Russia will use nukes regardless of whether we arm Ukraine

Russian President Vladimir Putin speaks during his meeting with scientists
Russian President Vladimir Putin speaks during his meeting with scientists

Over the past few weeks, Western countries have green-lit Ukraine’s use of Nato-class weapons to strike targets on Russian territory. Russia has responded with a predictable chorus of nuclear threats. with former President Dmitry Medvedev threatening Washington, Paris, and London with nuclear annihilation if Nato countries placed troops in Ukraine. At the St. Petersburg Economic Forum, Rossiya-1 anchor Vladimir Solovyov chillingly quipped that Russia’s nuclear threats are a bluff until “there is no Great Britain to laugh at.”

Russia’s nuclear threat-mongering has engendered two contrasting responses in the West. The first is that Russia’s nuclear threats should be easily discounted as puffery. This argument hinges on the contention that Russia knows that nuclear weapons use will trigger a large-scale Nato conventional attack on its forces in Ukraine or a nuclear strike-back.

The second is that Russia could be tempted to use nuclear weapons if Nato escalates too strongly. Concerns about “escalation risks” have delayed the delivery of tanks and fighter jets to Ukraine and impede Ukraine’s ability to strike Russian military infrastructure.

Both arguments are fallacious. Through a decade of engaging with Russian stakeholders and experts on nuclear strategy, I believe that there are realistic scenarios in which Russia could use tactical nuclear weapons in Ukraine or much less likely, against a Nato country.  And – crucially – Russia’s decision will be independent of the West’s conduct.

It is my view that while the Kremlin will use Western support for Ukraine as a pretext for nuclear escalation, much like how Russia used Nato expansion to justify invading Ukraine in February 2022, Western support will not trigger it. Instead, Vladimir Putin’s decision to press Russia’s nuclear button will likely be shaped by the coalescence of three factors.

The first is how Putin sees the frontline situation evolving in Ukraine. The popular view is that Russia will only consider nuclear weapons use if it is on the verge of defeat in Ukraine. Speculation about Russian nuclear weapons use reached a crescendo in late 2022, as manpower shortages aided Ukraine’s rapid-fire victories in Kharkiv and Kherson. The chief of the Ukrainian Armed Forces Oleksandr Syrskyi recently argued that Russia could consider tactical nuclear weapons use if it faces a “catastrophic defeat.” Mass military desertions and protests in Moscow featured in Syrskyi’s doomsday scenario.

This logic is not necessarily accurate. There is a growing chorus of influential voices in Russia who argue that tactical nuclear weapons use could force Ukraine and the West to capitulate. If Russia is making incremental gains at too high a cost, it could see a nuclear escalation as a lesser evil to a years-long war of attrition. The hawkish Council on Foreign and Defense policy chief Sergey Karaganov, who moderated the discussion with Putin at the St. Petersburg Economic Forum, is the most prominent exponent of this chilling argument. Talk about a Hiroshima and Nagasaki style end to the Ukraine war is intensifying.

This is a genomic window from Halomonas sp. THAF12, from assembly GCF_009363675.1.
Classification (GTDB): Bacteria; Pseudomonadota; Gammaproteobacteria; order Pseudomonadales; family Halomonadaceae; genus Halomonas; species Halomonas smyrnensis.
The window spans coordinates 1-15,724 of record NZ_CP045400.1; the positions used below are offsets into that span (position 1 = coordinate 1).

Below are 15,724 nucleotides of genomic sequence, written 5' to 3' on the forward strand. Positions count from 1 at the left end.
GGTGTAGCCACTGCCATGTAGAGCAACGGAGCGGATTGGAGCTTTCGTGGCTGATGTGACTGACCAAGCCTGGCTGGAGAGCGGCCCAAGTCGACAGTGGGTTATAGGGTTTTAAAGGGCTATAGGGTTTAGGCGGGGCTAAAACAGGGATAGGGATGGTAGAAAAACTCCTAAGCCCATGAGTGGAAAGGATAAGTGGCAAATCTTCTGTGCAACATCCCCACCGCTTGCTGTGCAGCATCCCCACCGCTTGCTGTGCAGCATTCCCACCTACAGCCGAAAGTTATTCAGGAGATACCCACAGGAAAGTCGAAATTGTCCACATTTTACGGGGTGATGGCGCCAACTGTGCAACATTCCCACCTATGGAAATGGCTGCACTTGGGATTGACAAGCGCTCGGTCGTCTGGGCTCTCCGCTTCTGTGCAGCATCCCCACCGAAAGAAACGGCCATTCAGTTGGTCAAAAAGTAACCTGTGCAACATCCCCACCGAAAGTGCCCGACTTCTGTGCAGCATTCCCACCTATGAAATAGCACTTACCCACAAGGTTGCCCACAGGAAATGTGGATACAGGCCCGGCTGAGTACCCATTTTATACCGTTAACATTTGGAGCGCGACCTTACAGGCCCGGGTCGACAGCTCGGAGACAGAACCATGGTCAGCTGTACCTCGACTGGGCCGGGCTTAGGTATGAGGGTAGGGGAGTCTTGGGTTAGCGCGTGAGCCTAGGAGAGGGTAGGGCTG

The second is Russia’s internal political stability. Although Wagner Group leader Yevgeny Prigozhin is dead and MH-17 perpetrator Igor Girkin is behind bars, ultranationalist champions of total war remain Putin’s biggest threat. Since Liberal Democratic Party of Russia leader Vladimir Zhirinovsky threatened nuclear attacks on Europe and Japan in the early 1990s, this faction has lobbied for lowering the threshold for Russian nuclear first use. As ultranationalists have already pushed Putin towards mass conscription and large-scale civilian infrastructure strikes, it is conceivable that this lobby could make him go nuclear.

The third is a permissive attitude from China. As China wants to restrict the influx of nuclear-powered submarines in the Indo-Pacific and dissuade North Korea from following Russia’s example, Beijing has consistently urged Putin to refrain from nuclear weapons use. If China finds itself embroiled in a large-scale conflict in the Indo-Pacific, most likely over Taiwan, or reacts inordinately to AUKUS’s development, its calculus could change. And if the other two factors are in place, Putin could green-light a nuclear strike.

As Russia’s nuclear logic is not inherently reactive, the West should therefore not be afraid to give Ukraine the weaponry and flexibility it needs to win the war. Allowing Russia to gain more territory and Putin to believe that Nato will capitulate in the face of a nuclear strike is the worst possible outcome for the West and Ukraine.

Samuel Ramani is an Associate Fellow at the University of Oxford, specialising in international relations